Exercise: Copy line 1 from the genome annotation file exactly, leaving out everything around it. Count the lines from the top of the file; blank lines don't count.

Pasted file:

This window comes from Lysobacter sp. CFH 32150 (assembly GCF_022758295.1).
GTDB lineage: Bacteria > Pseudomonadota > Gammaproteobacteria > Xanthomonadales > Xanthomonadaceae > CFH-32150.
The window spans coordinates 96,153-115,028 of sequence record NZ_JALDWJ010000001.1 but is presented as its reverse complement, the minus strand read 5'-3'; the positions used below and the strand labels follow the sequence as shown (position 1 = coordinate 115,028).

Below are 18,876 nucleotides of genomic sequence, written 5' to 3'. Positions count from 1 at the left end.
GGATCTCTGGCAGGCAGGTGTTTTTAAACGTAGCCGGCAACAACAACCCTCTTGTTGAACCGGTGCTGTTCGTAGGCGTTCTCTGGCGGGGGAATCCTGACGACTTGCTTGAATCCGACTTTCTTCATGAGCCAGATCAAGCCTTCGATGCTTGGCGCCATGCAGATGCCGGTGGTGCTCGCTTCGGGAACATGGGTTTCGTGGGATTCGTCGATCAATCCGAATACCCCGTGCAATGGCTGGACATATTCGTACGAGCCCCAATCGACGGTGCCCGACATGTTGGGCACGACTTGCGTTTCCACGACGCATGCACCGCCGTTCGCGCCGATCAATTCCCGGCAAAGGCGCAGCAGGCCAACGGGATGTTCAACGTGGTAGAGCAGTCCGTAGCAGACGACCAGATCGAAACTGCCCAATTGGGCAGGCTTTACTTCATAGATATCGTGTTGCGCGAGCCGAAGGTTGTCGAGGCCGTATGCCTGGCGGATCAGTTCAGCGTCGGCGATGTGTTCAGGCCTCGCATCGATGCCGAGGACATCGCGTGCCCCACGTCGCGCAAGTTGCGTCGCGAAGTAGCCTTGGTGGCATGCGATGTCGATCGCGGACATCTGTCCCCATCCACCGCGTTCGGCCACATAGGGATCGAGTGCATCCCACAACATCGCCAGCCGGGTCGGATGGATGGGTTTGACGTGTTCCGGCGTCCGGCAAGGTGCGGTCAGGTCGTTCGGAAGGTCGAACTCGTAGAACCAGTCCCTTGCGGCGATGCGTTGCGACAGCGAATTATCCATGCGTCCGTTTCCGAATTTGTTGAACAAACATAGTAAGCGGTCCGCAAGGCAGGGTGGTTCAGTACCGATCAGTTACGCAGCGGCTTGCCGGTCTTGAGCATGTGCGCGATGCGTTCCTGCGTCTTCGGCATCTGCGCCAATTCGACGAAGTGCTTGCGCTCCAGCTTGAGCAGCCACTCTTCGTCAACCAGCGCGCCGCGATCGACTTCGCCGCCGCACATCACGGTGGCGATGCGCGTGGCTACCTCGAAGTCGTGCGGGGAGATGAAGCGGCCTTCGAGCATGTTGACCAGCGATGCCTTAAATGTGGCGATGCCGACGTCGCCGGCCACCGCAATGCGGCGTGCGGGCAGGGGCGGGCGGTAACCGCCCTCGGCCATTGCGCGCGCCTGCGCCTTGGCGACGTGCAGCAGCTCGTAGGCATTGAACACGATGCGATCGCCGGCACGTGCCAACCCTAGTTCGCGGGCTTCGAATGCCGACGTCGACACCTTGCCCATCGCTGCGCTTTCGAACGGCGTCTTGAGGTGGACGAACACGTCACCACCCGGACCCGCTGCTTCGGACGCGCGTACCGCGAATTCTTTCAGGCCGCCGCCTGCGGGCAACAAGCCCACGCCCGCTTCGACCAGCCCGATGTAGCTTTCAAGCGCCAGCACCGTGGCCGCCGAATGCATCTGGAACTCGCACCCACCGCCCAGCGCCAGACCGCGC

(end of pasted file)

This window comes from Lysobacter sp. CFH 32150 (assembly GCF_022758295.1).